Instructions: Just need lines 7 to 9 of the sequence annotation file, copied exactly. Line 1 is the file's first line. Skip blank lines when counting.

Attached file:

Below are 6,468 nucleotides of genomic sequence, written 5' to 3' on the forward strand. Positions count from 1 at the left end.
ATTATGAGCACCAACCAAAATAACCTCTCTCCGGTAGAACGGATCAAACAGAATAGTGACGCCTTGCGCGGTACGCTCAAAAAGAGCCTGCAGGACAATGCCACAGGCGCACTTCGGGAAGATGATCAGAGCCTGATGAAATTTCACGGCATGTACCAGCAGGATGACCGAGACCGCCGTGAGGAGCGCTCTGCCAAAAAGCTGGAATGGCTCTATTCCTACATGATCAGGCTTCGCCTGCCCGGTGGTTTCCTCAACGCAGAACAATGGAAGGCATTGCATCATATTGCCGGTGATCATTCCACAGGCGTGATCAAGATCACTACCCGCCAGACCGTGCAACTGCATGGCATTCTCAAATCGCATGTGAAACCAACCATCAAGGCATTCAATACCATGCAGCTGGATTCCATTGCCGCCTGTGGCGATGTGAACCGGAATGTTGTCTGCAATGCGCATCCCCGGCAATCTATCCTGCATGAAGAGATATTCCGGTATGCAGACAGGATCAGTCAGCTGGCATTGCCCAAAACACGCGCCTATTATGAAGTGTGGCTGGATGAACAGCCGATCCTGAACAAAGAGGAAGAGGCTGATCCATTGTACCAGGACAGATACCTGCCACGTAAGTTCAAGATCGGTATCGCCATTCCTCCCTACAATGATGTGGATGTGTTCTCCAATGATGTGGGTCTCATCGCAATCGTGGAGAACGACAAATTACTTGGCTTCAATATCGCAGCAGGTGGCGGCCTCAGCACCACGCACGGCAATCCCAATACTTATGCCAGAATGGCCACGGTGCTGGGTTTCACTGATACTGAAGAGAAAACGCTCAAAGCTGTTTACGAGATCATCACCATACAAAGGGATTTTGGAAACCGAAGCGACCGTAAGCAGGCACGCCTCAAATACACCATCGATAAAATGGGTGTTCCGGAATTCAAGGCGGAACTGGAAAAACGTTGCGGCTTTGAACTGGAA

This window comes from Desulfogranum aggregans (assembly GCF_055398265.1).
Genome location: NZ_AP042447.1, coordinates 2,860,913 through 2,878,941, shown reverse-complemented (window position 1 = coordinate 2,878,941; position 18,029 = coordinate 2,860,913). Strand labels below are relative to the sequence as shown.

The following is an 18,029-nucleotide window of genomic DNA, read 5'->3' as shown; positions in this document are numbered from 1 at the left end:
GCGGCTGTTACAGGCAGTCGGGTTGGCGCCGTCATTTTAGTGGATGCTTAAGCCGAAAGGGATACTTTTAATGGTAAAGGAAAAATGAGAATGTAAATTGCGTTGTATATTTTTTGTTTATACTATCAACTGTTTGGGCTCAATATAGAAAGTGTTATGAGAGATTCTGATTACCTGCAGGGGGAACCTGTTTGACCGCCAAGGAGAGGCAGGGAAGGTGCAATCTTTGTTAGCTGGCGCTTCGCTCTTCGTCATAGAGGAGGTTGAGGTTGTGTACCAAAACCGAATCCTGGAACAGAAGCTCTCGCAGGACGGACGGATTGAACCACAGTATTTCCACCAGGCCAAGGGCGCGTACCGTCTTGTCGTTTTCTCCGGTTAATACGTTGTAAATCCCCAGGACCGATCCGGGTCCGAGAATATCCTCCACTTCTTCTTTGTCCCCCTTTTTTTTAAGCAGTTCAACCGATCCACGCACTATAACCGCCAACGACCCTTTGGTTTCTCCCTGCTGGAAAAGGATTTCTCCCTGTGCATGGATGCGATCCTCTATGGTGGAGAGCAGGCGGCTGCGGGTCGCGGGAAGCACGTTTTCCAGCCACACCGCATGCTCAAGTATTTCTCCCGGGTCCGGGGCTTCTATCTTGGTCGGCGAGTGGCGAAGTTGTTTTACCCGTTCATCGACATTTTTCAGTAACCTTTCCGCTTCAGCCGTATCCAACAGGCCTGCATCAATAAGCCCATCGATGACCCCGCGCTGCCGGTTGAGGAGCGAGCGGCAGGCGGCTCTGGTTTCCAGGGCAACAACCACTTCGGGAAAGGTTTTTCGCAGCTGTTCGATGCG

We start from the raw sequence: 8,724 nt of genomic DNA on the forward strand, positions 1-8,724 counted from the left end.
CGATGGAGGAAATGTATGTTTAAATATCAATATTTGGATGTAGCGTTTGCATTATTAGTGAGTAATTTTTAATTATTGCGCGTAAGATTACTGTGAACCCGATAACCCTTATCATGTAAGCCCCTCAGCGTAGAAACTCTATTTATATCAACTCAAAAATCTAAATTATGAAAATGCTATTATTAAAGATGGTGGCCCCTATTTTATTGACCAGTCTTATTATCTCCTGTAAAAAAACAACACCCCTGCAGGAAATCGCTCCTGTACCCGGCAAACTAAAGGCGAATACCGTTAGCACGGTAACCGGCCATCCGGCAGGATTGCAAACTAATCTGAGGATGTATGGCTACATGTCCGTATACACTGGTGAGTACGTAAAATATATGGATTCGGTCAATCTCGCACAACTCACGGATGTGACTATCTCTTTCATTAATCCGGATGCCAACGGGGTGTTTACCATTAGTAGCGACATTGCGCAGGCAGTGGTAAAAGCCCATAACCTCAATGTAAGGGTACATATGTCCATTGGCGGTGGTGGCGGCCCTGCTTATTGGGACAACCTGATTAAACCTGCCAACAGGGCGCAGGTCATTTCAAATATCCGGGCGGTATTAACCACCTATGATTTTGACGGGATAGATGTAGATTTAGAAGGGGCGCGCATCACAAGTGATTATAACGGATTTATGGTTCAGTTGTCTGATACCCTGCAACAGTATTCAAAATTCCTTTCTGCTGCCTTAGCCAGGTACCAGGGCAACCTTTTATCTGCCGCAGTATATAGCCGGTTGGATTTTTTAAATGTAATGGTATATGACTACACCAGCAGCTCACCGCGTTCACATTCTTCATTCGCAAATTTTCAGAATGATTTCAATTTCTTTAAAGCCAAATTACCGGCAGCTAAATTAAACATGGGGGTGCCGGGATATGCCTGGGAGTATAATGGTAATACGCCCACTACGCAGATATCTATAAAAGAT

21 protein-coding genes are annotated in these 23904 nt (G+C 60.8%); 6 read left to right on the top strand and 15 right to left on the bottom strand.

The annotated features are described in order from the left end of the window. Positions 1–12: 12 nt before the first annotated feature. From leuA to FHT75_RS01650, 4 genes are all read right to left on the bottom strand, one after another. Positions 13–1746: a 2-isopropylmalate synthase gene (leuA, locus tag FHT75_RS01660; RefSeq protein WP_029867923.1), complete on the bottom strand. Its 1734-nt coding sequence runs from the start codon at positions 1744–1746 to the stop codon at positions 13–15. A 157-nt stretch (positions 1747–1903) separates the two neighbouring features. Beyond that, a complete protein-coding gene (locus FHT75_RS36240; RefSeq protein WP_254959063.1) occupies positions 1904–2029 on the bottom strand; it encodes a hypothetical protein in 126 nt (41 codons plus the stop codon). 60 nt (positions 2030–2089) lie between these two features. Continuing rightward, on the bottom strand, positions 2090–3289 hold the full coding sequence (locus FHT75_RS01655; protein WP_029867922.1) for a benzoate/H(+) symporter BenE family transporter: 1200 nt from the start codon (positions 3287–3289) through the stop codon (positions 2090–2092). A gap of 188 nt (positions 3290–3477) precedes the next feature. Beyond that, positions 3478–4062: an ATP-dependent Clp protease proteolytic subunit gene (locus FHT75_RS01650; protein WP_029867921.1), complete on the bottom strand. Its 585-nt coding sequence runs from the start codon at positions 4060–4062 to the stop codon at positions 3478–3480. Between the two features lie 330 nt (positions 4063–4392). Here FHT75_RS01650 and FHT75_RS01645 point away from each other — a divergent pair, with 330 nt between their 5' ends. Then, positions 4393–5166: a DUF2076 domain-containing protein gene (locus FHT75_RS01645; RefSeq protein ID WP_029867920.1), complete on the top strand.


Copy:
We start from the raw sequence: 8,724 nt of genomic DNA on the forward strand, positions 1-8,724 counted from the left end.
CGATGGAGGAAATGTATGTTTAAATATCAATATTTGGATGTAGCGTTTGCATTATTAGTGAGTAATTTTTAATTATTGCGCGTAAGATTACTGTGAACCCGATAACCCTTATCATGTAAGCCCCTCAGCGTAGAAACTCTATTTATATCAACTCAAAAATCTAAATTATGAAAATGCTATTATTAAAGATGGTGGCCCCTATTTTATTGACCAGTCTTATTATCTCCTGTAAAAAAACAACACCCCTGCAGGAAATCGCTCCTGTACCCGGCAAACTAAAGGCGAATACCGTTAGCACGGTAACCGGCCATCCGGCAGGATTGCAAACTAATCTGAGGATGTATGGCTACATGTCCGTATACACTGGTGAGTACGTAAAATATATGGATTCGGTCAATCTCGCACAACTCACGGATGTGACTATCTCTTTCATTAATCCGGATGCCAACGGGGTGTTTACCATTAGTAGCGACATTGCGCAGGCAGTGGTAAAAGCCCATAACCTCAATGTAAGGGTACATATGTCCATTGGCGGTGGTGGCGGCCCTGCTTATTGGGACAACCTGATTAAACCTGCCAACAGGGCGCAGGTCATTTCAAATATCCGGGCGGTATTAACCACCTATGATTTTGACGGGATAGATGTAGATTTAGAAGGGGCGCGCATCACAAGTGATTATAACGGATTTATGGTTCAGTTGTCTGATACCCTGCAACAGTATTCAAAATTCCTTTCTGCTGCCTTAGCCAGGTACCAGGGCAACCTTTTATCTGCCGCAGTATATAGCCGGTTGGATTTTTTAAATGTAATGGTATATGACTACACCAGCAGCTCACCGCGTTCACATTCTTCATTCGCAAATTTTCAGAATGATTTCAATTTCTTTAAAGCCAAATTACCGGCAGCTAAATTAAACATGGGGGTGCCGGGATATGCCTGGGAGTATAATGGTAATACGCCCACTACGCAGATATCTATAAAAGAT

21 protein-coding genes are annotated in these 23904 nt (G+C 60.8%); 6 read left to right on the top strand and 15 right to left on the bottom strand.